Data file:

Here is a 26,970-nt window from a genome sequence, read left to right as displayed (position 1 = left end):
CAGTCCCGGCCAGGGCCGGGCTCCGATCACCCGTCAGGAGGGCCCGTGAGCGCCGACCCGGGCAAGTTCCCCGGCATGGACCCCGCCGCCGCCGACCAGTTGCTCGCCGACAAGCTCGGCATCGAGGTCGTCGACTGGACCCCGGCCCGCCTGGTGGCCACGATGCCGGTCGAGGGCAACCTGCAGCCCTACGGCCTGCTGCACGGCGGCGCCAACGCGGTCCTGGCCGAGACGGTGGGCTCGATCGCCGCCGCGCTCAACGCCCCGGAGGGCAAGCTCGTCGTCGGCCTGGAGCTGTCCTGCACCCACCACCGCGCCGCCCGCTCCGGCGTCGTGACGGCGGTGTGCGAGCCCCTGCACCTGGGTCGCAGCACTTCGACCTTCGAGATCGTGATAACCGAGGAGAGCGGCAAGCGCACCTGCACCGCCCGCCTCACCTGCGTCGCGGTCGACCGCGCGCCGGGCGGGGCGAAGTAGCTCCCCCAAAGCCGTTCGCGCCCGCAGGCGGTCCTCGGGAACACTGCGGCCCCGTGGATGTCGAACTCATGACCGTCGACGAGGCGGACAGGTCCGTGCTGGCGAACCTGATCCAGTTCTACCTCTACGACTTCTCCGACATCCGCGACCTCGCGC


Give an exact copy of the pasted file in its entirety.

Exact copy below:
Here is a 26,970-nt window from a genome sequence, read left to right as displayed (position 1 = left end):
CAGTCCCGGCCAGGGCCGGGCTCCGATCACCCGTCAGGAGGGCCCGTGAGCGCCGACCCGGGCAAGTTCCCCGGCATGGACCCCGCCGCCGCCGACCAGTTGCTCGCCGACAAGCTCGGCATCGAGGTCGTCGACTGGACCCCGGCCCGCCTGGTGGCCACGATGCCGGTCGAGGGCAACCTGCAGCCCTACGGCCTGCTGCACGGCGGCGCCAACGCGGTCCTGGCCGAGACGGTGGGCTCGATCGCCGCCGCGCTCAACGCCCCGGAGGGCAAGCTCGTCGTCGGCCTGGAGCTGTCCTGCACCCACCACCGCGCCGCCCGCTCCGGCGTCGTGACGGCGGTGTGCGAGCCCCTGCACCTGGGTCGCAGCACTTCGACCTTCGAGATCGTGATAACCGAGGAGAGCGGCAAGCGCACCTGCACCGCCCGCCTCACCTGCGTCGCGGTCGACCGCGCGCCGGGCGGGGCGAAGTAGCTCCCCCAAAGCCGTTCGCGCCCGCAGGCGGTCCTCGGGAACACTGCGGCCCCGTGGATGTCGAACTCATGACCGTCGACGAGGCGGACAGGTCCGTGCTGGCGAACCTGATCCAGTTCTACCTCTACGACTTCTCCGACATCCGCGACCTCGCGC